CGT figures highlight a landlord exodus is underway

CGT figures highlight a landlord exodus is underway

0:01 AM, 7th August 2023, About 10 months ago 2

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New government figures on Capital Gains Tax (CGT) point to a significant number of landlords leaving the buy to let sector, according to one wealth management firm.

Quilter says the data reflects a wave of landlords who are exiting the market due to rising mortgage rates, reforms in the private rented sector (PRS), and the potential deadline for meeting Energy Performance Certificate (EPC) deadlines.

The latest data from HMRC reveals that during the 2022/23 tax year, 139,000 taxpayers reported a total of 151,000 residential property sales, resulting in a combined tax liability of £1.8 billion.

This liability is much larger than was seen two years ago.

‘There is an exodus of landlords from the property market’

The firm’s tax and financial planning expert, Rachael Griffin, said: “This data suggests that there is an exodus of landlords from the property market as the tightening of tax laws on buy to lets make them a more unattractive investment.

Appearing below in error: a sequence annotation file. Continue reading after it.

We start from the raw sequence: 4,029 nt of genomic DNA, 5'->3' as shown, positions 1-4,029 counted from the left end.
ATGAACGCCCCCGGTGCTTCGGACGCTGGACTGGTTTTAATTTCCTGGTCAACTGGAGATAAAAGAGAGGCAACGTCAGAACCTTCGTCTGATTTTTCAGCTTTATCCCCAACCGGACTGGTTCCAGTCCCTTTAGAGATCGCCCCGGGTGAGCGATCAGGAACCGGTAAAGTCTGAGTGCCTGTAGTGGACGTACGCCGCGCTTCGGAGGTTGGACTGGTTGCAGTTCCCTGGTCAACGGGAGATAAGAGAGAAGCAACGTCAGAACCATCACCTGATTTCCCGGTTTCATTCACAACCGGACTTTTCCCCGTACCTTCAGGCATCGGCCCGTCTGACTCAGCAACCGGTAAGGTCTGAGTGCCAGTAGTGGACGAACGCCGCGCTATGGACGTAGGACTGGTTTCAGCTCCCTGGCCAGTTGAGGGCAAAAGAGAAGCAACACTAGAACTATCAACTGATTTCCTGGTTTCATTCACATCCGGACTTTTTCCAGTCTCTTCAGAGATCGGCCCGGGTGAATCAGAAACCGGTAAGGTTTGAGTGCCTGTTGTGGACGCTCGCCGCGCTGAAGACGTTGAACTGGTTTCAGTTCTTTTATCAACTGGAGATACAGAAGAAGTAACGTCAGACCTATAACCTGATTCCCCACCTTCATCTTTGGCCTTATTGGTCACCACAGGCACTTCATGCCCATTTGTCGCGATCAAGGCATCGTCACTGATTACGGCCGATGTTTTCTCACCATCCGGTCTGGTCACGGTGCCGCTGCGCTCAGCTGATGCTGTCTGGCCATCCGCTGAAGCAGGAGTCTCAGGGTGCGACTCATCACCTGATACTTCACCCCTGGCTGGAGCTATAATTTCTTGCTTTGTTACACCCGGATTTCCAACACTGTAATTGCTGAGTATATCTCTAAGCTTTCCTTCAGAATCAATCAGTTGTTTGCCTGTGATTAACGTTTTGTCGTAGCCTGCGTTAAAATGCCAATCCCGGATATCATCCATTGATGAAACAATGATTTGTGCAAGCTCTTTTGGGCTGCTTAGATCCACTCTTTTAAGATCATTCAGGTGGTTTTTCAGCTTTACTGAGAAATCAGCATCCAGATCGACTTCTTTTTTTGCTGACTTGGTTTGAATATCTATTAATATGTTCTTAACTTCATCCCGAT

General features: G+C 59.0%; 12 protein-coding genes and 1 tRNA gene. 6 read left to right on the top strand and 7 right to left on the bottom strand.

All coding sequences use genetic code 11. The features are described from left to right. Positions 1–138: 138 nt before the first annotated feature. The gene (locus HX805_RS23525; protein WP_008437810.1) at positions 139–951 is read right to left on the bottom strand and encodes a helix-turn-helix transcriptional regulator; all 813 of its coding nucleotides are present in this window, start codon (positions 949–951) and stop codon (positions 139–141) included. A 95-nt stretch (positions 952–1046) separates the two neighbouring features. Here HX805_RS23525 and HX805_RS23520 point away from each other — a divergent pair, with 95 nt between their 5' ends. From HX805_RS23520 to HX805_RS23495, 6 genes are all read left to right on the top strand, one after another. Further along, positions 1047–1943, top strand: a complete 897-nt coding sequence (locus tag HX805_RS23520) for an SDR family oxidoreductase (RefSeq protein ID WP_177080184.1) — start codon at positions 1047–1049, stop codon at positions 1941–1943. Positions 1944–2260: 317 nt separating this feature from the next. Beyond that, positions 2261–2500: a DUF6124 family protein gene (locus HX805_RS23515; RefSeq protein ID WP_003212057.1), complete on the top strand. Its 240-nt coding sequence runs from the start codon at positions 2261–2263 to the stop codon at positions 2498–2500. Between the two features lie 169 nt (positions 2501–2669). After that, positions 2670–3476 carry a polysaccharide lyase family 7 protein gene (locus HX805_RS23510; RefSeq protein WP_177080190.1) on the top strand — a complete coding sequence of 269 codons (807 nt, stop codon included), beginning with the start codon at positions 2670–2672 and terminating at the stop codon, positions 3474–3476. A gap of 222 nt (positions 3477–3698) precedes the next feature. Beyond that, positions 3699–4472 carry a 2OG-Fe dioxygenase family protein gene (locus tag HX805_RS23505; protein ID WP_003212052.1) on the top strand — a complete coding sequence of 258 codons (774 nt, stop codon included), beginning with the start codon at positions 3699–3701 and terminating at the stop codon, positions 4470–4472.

“Coupled with this the continuing high property values but the simultaneous threat of a property price crash is seemingly making more landlords opt to sell up.”

She adds: “How this ultimately impacts the market for all prospective buyers and renters is yet to be seen.

“Currently property prices are slipping slowly but rent remains sky high as renters compete for a dwindling stock of rental properties.”

CGT comes from a small number of taxpayers

The government’s data shows that most CGT comes from a small number of taxpayers who make the largest gains.

In the 2021 to 2022 tax year, 45% of CGT came from those who made gains of £5 million or more. This group represents less than 1% of CGT taxpayers each year.

In the 2021 to 2022 tax year, income and the size of gain increased, but the number of individual taxpayers decreased. In that year, 45% of gains for CGT-liable individuals came from the 12% of individuals with taxable incomes above £150,000, the additional rate threshold for income tax.

London and the South East of England accounted for around half of total gains (49%) and tax liability (51%) in the 2021 to 2022 tax year.


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Comments

cashcow

19:34 PM, 7th August 2023, About 10 months ago

Does this not point to a hidden agenda from the government to push landlords to sell up in order to cash in on CGT, plus this plays into the hands of the banks who need movement in the market to make money.

GlanACC

17:02 PM, 9th August 2023, About 10 months ago

No hidden agenda from the government, just incompetence. Different departments making conflicting rules/laws.

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